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Georgia AD apologizes after DUI arrest
Georgia athletic director Damon Evans speaks during a news conference in Athens, Ga., Thursday, July 1, 2010. A state trooper pulled Evans over late Wednesday night for driving erratically. Police said Evans smelled of alcohol and was given a field sobriety test. He was taken to Atlanta's city jail on charges of DUI and failure to maintain a lane. - photo by Associated Press

ATLANTA — University of Georgia athletic director Damon Evans apologized Thursday after he was arrested for drunken driving, saying he "failed miserably" in being a leader and representing the school well.

A state trooper pulled over Evans late Wednesday night for driving erratically in Atlanta. Evans, 40, smelled of alcohol and failed a field sobriety test, police said. He was charged with DUI and failure to maintain a lane.

"My behavior and my actions are not indicative of what we teach our student athletes," Evans said during a news conference at the Athens campus. "My actions have put a black cloud over our storied program."

Also in the car with Evans was 28-year-old Courtney Fuhrmann. She was charged with disorderly conduct after police said she repeatedly ignoring warnings to stay inside the 2009 BMW while the trooper was conducting the field sobriety test.

Authorities did not know the relationship between Fuhrmann and Evans.

"I honestly don't want to talk to any press," Fuhrmann said by telephone.

Evans, a married father of two, was arrested the day before his new, five-year contract with the university began. He has publicly campaigned against drunken driving, including filming a public service announcement that airs during home football games to the crowd at Sanford Stadium.

"If you drink and drive, you lose," Evans says in the message.

The athletic director hopes to continue in his position, which he has held since July 2004.

School president Michael Adams said he was extremely disappointed, but will not decide on disciplinary measures until there is a full review by the university staff and legal office.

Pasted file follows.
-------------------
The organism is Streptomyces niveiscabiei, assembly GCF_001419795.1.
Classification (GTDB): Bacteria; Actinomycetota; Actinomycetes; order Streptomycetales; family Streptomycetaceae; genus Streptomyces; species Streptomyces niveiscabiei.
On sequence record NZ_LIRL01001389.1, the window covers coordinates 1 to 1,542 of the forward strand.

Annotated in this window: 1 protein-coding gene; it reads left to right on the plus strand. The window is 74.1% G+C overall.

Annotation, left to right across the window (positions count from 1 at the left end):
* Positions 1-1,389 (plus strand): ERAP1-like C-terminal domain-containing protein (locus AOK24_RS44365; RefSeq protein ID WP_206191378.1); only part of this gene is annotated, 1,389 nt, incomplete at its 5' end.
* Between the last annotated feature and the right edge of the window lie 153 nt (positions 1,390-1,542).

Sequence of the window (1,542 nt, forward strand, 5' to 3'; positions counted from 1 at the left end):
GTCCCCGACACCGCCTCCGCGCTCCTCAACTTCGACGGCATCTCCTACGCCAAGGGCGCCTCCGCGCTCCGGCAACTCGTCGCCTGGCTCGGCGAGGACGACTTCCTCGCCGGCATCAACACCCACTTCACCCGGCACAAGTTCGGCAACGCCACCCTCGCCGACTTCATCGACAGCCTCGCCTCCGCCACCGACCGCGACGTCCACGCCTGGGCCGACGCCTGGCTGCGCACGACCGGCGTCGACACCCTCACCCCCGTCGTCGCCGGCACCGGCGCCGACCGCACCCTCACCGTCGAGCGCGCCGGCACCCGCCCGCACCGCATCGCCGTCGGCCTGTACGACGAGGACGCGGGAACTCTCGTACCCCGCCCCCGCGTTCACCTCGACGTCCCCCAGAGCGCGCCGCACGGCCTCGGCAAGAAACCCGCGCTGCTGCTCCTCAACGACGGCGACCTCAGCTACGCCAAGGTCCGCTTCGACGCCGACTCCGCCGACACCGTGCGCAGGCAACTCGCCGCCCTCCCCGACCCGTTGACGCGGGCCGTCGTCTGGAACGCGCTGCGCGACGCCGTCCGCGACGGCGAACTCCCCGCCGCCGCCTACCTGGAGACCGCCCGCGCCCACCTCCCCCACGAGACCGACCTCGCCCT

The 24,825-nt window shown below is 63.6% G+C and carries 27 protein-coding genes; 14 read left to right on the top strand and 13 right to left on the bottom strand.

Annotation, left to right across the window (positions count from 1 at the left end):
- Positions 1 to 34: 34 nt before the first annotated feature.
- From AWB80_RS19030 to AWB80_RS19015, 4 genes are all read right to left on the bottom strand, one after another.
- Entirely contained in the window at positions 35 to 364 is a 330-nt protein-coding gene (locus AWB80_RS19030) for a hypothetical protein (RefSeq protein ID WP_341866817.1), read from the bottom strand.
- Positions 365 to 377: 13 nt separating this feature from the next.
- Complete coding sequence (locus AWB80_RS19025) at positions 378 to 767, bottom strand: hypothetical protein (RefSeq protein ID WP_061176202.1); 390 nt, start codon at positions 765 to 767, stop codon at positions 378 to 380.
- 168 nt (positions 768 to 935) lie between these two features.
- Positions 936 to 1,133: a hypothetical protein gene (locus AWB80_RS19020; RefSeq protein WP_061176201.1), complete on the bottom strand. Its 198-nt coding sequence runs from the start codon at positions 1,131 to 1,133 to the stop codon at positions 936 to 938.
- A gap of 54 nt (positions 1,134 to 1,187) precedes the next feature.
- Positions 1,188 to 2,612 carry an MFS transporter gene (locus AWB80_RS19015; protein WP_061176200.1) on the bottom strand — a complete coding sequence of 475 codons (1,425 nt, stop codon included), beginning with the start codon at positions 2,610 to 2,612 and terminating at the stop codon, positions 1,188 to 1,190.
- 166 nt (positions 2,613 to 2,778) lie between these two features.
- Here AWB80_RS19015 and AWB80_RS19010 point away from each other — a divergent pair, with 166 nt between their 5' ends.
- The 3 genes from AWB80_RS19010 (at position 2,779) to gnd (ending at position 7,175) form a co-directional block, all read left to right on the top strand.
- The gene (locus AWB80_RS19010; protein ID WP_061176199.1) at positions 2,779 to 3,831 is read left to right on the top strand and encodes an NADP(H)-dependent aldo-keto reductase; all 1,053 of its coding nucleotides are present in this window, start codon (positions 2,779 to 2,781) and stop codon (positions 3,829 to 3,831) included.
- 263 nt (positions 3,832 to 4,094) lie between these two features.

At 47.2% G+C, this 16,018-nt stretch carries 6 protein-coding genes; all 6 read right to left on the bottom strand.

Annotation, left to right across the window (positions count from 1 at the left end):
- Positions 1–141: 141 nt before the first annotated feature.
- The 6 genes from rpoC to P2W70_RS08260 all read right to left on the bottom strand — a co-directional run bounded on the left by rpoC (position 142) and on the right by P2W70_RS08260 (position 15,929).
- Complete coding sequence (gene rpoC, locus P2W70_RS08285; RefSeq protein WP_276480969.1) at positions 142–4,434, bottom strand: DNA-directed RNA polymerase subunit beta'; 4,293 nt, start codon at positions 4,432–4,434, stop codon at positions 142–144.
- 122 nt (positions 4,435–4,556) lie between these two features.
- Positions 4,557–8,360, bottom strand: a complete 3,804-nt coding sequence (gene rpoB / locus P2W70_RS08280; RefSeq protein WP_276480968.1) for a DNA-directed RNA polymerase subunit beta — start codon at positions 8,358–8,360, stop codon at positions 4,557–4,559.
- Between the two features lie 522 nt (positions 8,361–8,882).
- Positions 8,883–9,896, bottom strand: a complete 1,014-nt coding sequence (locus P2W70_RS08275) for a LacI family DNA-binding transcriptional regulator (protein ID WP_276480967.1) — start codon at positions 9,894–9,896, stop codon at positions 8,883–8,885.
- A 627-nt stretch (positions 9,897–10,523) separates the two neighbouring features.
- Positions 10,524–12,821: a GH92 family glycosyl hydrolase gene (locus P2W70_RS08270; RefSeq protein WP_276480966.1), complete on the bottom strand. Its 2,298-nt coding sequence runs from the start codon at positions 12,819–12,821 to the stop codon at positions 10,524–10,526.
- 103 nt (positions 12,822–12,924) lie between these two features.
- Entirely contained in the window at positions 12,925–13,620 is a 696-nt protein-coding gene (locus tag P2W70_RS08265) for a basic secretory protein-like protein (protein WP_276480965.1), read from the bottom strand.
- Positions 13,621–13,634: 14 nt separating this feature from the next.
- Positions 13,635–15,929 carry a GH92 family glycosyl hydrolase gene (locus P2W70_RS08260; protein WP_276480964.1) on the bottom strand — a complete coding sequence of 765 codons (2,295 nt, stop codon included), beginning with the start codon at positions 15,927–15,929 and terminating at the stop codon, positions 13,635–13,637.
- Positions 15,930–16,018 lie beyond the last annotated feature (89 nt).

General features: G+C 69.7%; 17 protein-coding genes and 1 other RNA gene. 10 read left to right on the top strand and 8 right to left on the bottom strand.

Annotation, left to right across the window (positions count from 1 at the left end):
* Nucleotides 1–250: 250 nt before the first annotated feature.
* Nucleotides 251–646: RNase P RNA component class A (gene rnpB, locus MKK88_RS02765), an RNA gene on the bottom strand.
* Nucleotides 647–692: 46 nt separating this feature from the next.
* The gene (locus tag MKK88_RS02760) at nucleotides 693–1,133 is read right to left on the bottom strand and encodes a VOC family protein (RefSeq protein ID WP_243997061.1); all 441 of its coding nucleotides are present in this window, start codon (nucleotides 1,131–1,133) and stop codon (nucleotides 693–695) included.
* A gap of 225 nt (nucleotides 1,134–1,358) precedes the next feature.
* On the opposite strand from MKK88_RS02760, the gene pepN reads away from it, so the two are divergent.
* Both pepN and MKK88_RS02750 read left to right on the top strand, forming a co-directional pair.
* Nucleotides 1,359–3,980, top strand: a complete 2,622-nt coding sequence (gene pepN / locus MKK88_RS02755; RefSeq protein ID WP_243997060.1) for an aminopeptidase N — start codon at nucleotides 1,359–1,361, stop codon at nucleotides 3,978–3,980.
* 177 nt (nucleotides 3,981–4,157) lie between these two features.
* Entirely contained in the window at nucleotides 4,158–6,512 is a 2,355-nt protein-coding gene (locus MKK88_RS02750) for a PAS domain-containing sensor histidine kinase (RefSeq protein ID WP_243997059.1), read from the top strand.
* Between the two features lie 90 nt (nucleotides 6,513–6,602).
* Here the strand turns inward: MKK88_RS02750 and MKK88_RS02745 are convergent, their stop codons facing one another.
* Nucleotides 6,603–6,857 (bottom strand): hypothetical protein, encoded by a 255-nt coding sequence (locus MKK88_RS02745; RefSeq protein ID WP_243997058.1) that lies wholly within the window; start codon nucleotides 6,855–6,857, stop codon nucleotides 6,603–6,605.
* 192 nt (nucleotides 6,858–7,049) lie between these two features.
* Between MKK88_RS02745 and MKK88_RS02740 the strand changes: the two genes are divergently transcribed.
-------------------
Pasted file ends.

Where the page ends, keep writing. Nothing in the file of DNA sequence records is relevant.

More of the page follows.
"Certainly this is not an example of the kind of leadership that I expect our senior administrators to set," Adams said in a statement.

Evans — a former Georgia football player — became head of the athletic department in 2004, replacing Vince Dooley, who was forced to step aside after a nasty spat with Adams. Dooley had been at the school for 40 years, including 25 years as athletic director.

Evans, one of Dooley's top aides, became the Southeastern Conference's first black athletic director, and immediately shook up the department. He reduced the number of associate and assistant athletics directors and fired three of Dooley's longtime lieutenants.

Evans bolstered the department's bottom line, leading it to a record profit in 2005 and funneling millions of dollars into athletics facilities and renovations. He was rewarded in February when Adams signed him to the new contract that raised his pay to $550,000 — a $90,000 raise.

More importantly, Adams said at the time, the athletic director ran a clean program.

"There's not been a whiff of impropriety during that six-year period, and when you're the president of an institution, that means a whole lot," Adams told the Athens Banner-Herald.


Associated Press writers Greg Bluestein and Ray Henry in Atlanta and Associated Press freelance writer Blake Giles in Athens contributed to this report.